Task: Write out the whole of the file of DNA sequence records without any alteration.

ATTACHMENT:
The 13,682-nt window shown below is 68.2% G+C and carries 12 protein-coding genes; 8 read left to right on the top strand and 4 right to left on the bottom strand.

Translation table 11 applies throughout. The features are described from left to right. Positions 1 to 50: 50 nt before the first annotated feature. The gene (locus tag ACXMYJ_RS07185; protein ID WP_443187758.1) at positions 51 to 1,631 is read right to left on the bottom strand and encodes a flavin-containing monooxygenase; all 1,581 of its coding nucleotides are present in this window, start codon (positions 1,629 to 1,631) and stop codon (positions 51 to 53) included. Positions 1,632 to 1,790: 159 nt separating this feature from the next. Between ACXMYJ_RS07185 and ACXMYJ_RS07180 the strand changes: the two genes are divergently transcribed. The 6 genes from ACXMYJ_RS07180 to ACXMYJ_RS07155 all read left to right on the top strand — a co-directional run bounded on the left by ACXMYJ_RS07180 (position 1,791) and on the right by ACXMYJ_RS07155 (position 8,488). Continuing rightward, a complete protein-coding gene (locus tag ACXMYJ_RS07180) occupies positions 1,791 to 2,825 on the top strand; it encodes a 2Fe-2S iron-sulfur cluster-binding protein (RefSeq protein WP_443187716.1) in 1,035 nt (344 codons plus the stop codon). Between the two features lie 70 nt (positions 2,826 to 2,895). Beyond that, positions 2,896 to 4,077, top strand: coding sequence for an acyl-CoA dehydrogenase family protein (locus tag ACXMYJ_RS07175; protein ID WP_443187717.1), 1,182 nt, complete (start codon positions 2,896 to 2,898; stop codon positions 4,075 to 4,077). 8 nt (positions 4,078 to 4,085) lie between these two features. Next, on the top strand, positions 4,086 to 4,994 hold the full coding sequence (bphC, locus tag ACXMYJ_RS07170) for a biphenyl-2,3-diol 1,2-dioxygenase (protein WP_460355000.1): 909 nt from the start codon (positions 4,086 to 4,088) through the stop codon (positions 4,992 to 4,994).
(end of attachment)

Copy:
The 13,682-nt window shown below is 68.2% G+C and carries 12 protein-coding genes; 8 read left to right on the top strand and 4 right to left on the bottom strand.

Translation table 11 applies throughout. The features are described from left to right. Positions 1 to 50: 50 nt before the first annotated feature. The gene (locus tag ACXMYJ_RS07185; protein ID WP_443187758.1) at positions 51 to 1,631 is read right to left on the bottom strand and encodes a flavin-containing monooxygenase; all 1,581 of its coding nucleotides are present in this window, start codon (positions 1,629 to 1,631) and stop codon (positions 51 to 53) included. Positions 1,632 to 1,790: 159 nt separating this feature from the next. Between ACXMYJ_RS07185 and ACXMYJ_RS07180 the strand changes: the two genes are divergently transcribed. The 6 genes from ACXMYJ_RS07180 to ACXMYJ_RS07155 all read left to right on the top strand — a co-directional run bounded on the left by ACXMYJ_RS07180 (position 1,791) and on the right by ACXMYJ_RS07155 (position 8,488). Continuing rightward, a complete protein-coding gene (locus tag ACXMYJ_RS07180) occupies positions 1,791 to 2,825 on the top strand; it encodes a 2Fe-2S iron-sulfur cluster-binding protein (RefSeq protein WP_443187716.1) in 1,035 nt (344 codons plus the stop codon). Between the two features lie 70 nt (positions 2,826 to 2,895). Beyond that, positions 2,896 to 4,077, top strand: coding sequence for an acyl-CoA dehydrogenase family protein (locus tag ACXMYJ_RS07175; protein ID WP_443187717.1), 1,182 nt, complete (start codon positions 2,896 to 2,898; stop codon positions 4,075 to 4,077). 8 nt (positions 4,078 to 4,085) lie between these two features. Next, on the top strand, positions 4,086 to 4,994 hold the full coding sequence (bphC, locus tag ACXMYJ_RS07170) for a biphenyl-2,3-diol 1,2-dioxygenase (protein WP_460355000.1): 909 nt from the start codon (positions 4,086 to 4,088) through the stop codon (positions 4,992 to 4,994).